The following Jason is Jason III who appears in The Sound and the Fury. His life is also static. He "sat all day long with a decanter of whisky . . . composing (it was said) caustic and satiric eulogies on both his dead and his living fellowtownsmen" (334). Although he flees from reality, he never chooses death. The last Jason is described as "the first sane Compson since before Culloden and (a childless bachelor) hence the last" (342). Because of Caddy's divorce, this Jason IV could not get a job at a bank which was promised in exchange for Caddy's marriage. In order to pay off a score, he embezzled money Caddy sent to her daughter. This kind of act symbolizes his similar realistic and enduring disposition to the other Jasons. Besides he stays at the Compson Household, "not only fended off and held his own with Compsons but competed and held his own with the Snopeses who took over the little town following the turn of the century as the Compsons and Sartorises and their ilk faded from it" (343). When even realistic Jason IV cannot survive, the Compsons cannot help facing their collapse.
We have observed the Quentins and Jasons in the Compson Appendix. This will lead us further into a consideration of those who have different names: Charles Stuart, Candace (Caddy), and Benjamin (Benjy). The name, Charles, is derived from a Germanic word which means "man" (Campbell). Candace alludes to a queen of Ethiopia who invaded Egypt (McHaney 33). The name, Benjamin, is derived from the Bible. His mother died shortly after his birth (McHaney 33). What is common among those three is that they could not help but leave the Compson household or they were expelled from it. In a way, more than the Quentins and Jasons, Charles Stuart, Caddy, and Benjy symbolize the chains of losers and winners. The reason for this is that they were given another chance to start again when they were forced to go out of the house. In other words, we find the chains of losers and winners not only within the text but also outside the texts of The Sound and the Fury and the Compson Appendix. Charles Stuart had to leave his home when he risked "not only his neck but the security of his family and the very integrity of the name he would leave behind him" (331) by forming a plot to secede the whole Mississippi Valley. Moreover, he was exiled from the U.S. "due not to the treason but to his having been so vocal and vociferant in the conduct of it" (331). Out of the mouth comes evil. However, since Faulkner leaves his whereabouts unknown, we can imagine Charles Stuart might have found a new family somewhere. In other words, it is natural for us to think that Charles Stuart might succeed in another story, which Faulkner did not write. In the Appendix, Benjy, who had been castrated, was sent to the State Asylum by Jason. Since the State Asylum was isolated from society, Benjy can be considered to have experienced a similar situation as Charles Stuart.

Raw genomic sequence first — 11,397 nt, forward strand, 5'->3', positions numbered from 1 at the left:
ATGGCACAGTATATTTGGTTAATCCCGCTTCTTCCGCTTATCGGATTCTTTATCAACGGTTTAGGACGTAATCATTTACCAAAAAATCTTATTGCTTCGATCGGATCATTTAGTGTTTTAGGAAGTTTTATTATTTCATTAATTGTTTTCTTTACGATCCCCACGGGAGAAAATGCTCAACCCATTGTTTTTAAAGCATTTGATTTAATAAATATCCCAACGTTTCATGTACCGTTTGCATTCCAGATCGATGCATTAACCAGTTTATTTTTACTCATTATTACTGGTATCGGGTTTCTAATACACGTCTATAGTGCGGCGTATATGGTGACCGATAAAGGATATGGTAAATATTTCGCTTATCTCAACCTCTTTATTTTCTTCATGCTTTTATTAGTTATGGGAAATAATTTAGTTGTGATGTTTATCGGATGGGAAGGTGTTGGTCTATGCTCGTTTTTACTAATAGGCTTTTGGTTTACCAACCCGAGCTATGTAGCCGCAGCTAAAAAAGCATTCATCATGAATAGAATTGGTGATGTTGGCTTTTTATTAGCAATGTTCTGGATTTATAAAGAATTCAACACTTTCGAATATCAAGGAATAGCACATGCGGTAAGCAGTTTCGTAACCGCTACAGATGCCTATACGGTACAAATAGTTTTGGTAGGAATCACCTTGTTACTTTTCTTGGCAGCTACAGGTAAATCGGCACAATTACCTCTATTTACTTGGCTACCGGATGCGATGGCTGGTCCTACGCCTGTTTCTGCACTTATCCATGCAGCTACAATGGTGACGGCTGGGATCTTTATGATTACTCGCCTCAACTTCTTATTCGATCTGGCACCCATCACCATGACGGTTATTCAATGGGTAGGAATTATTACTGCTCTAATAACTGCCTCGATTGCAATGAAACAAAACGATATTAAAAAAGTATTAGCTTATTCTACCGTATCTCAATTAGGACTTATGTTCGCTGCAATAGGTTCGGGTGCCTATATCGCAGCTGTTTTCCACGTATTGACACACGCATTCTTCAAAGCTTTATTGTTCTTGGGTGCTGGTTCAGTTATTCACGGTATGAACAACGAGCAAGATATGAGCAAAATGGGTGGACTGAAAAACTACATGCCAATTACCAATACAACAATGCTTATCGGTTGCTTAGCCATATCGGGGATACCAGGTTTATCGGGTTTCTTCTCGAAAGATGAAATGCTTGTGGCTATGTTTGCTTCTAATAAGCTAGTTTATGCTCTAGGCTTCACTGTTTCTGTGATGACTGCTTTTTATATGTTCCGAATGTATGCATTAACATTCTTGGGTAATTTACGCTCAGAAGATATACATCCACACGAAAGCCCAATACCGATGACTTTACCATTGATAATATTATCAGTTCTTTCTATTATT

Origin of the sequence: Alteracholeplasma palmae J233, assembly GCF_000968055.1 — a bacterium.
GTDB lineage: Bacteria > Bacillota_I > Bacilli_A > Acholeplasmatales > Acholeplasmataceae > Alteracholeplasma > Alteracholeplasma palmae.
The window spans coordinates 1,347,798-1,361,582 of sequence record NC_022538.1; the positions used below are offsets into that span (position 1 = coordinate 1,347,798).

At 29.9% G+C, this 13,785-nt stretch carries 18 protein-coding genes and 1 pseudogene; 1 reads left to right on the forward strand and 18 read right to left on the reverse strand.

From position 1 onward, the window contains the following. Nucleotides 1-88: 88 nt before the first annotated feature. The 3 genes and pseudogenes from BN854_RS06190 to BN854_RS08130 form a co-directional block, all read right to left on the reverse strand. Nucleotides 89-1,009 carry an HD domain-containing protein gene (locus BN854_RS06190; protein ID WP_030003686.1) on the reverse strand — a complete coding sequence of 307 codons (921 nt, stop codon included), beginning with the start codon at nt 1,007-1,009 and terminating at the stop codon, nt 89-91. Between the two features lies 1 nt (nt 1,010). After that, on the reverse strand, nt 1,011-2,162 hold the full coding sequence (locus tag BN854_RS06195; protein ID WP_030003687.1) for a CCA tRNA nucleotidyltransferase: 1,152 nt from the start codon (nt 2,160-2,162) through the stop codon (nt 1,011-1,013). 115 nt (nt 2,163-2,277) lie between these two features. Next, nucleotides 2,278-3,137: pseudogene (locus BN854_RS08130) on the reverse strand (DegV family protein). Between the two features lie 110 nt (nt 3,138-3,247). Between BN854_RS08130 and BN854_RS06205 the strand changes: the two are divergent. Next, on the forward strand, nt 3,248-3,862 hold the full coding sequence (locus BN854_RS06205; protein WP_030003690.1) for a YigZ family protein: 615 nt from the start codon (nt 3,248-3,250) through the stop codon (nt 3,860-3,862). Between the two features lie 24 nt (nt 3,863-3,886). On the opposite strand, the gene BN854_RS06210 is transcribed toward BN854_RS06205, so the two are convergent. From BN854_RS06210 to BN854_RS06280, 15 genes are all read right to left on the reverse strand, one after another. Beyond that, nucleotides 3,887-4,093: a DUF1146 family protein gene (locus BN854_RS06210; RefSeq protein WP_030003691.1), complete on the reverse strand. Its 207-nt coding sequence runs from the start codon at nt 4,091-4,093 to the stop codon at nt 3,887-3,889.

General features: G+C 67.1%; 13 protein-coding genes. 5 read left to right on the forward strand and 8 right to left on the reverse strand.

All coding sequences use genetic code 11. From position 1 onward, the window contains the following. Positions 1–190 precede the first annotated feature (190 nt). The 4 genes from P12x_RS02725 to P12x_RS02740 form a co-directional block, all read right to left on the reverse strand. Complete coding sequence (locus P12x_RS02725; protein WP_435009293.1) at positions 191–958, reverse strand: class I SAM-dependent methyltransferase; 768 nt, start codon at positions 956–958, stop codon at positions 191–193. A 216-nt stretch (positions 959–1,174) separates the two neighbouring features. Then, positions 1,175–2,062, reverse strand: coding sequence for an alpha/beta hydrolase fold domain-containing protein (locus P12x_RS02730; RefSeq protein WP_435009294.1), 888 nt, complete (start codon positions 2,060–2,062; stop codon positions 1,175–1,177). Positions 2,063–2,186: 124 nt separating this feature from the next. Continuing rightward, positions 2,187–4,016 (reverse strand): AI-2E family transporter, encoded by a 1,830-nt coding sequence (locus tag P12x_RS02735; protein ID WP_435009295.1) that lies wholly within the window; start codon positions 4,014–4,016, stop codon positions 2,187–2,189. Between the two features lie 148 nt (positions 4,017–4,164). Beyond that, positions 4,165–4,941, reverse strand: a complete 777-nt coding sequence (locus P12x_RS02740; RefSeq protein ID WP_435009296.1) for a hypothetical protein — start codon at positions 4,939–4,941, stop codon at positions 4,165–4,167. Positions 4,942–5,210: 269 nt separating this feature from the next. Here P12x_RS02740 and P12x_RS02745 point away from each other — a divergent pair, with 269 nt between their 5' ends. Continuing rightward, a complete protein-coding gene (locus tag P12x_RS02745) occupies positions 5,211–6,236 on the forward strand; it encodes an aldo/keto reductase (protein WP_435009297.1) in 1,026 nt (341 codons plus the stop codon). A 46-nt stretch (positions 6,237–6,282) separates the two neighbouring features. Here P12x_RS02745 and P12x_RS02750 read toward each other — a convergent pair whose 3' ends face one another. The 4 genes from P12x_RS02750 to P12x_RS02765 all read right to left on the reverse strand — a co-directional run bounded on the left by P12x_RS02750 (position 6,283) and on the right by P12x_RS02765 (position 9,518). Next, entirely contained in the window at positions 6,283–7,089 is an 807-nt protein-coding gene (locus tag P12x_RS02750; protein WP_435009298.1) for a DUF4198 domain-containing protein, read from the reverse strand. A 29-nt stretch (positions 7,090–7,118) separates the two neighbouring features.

According to the Appendix, Faulkner's "heart's darling" Caddy is another one in the chains of losers and winners. After she was divorced by Herbert, Caddy married a minor moving picture magnate in California. However, the marriage broken up and she was divorced again in Mexico. After her second divorce, Caddy went to Europe and her whereabouts are unknown just as Charles Stuart's whereabouts are unknown. Thus Caddy seems to be another loser that Faulkner depicted.